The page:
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Old 06-09-2016, 17:09   #136
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Re: Is all the new technology worth it?

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Originally Posted by ALAIN97133 View Post
That's an easy one ! Everything on the boat goes off... must be at the root of the electrical system. For my last offshore passage, I had a sextant with the tables & 3 (Yes three!) handheld GPS 'cause I'm lazy. My Ericson is only 34' & 6 metric tons, perfect for one guy to manoeuvre alone even in a tight spot... On my previous Chance 33 (Another 6 ton baby) I used to enter St-Barth's harbor under sail alone when my Volvo MD3B was dead & luff up alongside the dock to fill up my water tanks for the week... You can't do it now for the inner harbor is now filled with city moorings The good question should be what's the SMALLEST sailboat to do what I want to do & what's the cheapest way to do it... NOT what's the biggest I can afford with all its bigger problems Amen!

Is Sailboat.com now supplying specs. for boat mates too?
Awesome!


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Old 06-09-2016, 17:34   #137
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Re: Is all the new technology worth it?

I wished you were right, Jim, but we video'ed the whole thing. As I said, we have kept that film, as well. Dodging about is totally the wrong terminology. We followed the requirements of ColRegs.
Please reread the posting. We tried radio comms first and repeated these. We executed a 90 degree turn to remove ourselves from his path. That is not 'dodging about'. When he changed course yet again towards us, all as explained clearly in my posting, he again changed toward us. Being told a vessel is slow to respond to the helm didnt seem to work for this vessel. I have witnessed many vessels responding very well to the helm and Im not going to hang around in an attempt to prove otherwise. For anyone to even mentioning holding a stand-on position under such circumstances is suggesting placing one self in a very precarious position. Im surprised to read such a statement. Also ColRegs has such a position covered.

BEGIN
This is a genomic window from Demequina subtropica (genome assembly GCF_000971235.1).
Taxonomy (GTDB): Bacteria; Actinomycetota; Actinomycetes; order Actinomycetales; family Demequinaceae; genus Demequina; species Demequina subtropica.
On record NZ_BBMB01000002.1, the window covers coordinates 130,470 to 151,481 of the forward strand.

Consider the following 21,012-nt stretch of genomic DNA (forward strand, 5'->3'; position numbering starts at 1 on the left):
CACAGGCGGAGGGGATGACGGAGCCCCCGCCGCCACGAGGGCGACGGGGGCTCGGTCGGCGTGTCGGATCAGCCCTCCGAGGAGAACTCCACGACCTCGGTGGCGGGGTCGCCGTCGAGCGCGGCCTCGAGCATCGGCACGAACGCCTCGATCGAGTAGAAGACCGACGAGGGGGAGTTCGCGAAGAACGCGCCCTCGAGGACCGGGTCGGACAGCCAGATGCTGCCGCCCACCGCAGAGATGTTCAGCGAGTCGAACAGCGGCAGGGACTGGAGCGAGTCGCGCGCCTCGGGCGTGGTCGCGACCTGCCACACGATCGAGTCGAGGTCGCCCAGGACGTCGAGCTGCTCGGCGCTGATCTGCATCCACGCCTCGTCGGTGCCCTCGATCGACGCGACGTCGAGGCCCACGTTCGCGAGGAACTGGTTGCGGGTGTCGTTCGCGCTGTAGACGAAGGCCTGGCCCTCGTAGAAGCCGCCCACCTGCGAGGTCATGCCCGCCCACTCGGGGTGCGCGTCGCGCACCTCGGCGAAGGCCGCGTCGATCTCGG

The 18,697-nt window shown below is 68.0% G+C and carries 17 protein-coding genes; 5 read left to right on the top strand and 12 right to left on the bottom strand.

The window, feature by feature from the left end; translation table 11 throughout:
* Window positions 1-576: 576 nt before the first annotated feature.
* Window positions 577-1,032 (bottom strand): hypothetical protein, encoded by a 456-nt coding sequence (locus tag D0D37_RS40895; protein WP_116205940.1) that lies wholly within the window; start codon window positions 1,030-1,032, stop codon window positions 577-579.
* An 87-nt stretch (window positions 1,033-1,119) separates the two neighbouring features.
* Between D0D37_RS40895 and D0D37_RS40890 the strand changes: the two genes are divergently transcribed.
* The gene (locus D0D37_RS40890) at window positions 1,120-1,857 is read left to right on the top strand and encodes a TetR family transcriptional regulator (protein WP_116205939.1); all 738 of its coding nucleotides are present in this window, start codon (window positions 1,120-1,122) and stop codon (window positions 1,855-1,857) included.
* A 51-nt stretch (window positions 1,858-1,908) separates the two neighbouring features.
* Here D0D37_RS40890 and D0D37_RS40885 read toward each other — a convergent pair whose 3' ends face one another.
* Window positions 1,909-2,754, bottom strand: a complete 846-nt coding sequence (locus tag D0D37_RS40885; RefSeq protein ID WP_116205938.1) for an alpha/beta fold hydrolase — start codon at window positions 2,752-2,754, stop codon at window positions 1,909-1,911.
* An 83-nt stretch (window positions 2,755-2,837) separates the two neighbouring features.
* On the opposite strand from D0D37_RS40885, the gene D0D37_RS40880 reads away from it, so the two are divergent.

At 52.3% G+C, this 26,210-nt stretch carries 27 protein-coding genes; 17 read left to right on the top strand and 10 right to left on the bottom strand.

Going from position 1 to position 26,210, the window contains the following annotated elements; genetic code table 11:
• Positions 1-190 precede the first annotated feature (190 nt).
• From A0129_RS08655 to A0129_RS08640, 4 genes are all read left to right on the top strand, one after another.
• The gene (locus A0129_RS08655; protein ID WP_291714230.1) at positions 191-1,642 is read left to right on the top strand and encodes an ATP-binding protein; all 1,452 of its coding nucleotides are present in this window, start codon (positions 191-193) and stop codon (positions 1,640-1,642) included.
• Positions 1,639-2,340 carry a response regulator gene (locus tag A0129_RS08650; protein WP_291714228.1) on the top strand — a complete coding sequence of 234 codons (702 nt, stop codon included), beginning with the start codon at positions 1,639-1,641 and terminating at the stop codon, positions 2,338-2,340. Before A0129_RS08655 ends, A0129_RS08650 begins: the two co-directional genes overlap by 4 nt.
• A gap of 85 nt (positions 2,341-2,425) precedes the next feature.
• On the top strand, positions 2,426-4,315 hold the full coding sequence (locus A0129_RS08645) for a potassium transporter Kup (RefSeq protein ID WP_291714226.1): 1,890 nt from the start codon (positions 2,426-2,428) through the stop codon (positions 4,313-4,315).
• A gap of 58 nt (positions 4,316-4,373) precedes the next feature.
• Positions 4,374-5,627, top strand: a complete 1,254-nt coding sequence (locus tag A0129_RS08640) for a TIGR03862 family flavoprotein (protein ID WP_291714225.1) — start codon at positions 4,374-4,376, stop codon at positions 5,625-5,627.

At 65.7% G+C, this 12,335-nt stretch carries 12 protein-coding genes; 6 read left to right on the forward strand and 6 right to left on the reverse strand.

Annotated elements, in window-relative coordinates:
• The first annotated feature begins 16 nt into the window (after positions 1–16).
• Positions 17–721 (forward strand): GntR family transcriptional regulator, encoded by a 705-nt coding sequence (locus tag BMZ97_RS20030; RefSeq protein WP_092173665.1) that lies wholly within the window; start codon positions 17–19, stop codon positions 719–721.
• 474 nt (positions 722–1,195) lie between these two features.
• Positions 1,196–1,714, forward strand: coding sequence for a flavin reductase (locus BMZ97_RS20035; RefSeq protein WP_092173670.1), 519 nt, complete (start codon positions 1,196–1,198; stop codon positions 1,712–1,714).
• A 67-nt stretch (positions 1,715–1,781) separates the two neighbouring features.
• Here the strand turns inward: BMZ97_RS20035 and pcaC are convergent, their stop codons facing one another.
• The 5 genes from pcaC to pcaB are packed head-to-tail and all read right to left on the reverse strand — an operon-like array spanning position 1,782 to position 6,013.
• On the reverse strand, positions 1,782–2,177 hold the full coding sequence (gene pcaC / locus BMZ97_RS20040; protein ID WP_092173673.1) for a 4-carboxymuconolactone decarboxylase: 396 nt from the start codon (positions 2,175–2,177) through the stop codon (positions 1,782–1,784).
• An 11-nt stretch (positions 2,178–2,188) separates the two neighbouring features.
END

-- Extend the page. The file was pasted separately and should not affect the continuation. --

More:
As for the myth story, perhaps, or maybe not? Possibly the location changes but I found this story again on line, just now, with a variation and the statement that the story was first hand. See the article by Clark Beek and published in "Sailing"

There are many 'first hand' stories of sail boats being intimidated by larger vessels for a variety of reason; perhaps malicious, perhaps accidental, perhaps curious - who knows. There are whole threads documenting such events so I do not think they are all made up or myths at all.
Nor I do not propose to be the vessel that finds out - I shall leave that to others that consider such events dont happen or believe in their 'rights', despite ColRegs, and regardless of good practice/seamanship.



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Originally Posted by Jim Cate View Post
Bulwayo, one can not begin to guess the intentions of the Chinese ship, but I wonder if this was a case of misunderstanding when the ship was attempting to actually avoid you, and you as the stand on vessel kept dodging about? We will never know...

But in the case that he was indeed attempting to hit or at least scare you, well, we're so often told how very slow to answer the helm large ships are, taking long distances to execute a turn. Seems to me that if in that situation, holding course until the ship was< a half mile distant, and then powering at right angles to his course at top speed would easily avoid collision... but then I was not there, fearing an apparent madman at the helm!

And the story of the mast hanging from the anchor... i've heard that for years, always with a different set of players. I think it is an urban... no, a yotties myth.

I'm pretty ready to believe stories of incompetence in ships officers (consider the well researched and reported case of Jessica Watson vs the Chinese ship), but a ship chasing a yacht around with malevolent intent is hard to take seriously.

Jim
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Old 06-09-2016, 18:42   #138
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Re: Is all the new technology worth it?

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Originally Posted by Bulawayo View Post
I wished you were right, Jim, but we video'ed the whole thing. As I said, we have kept that film, as well. Dodging about is totally the wrong terminology. We followed the requirements of ColRegs.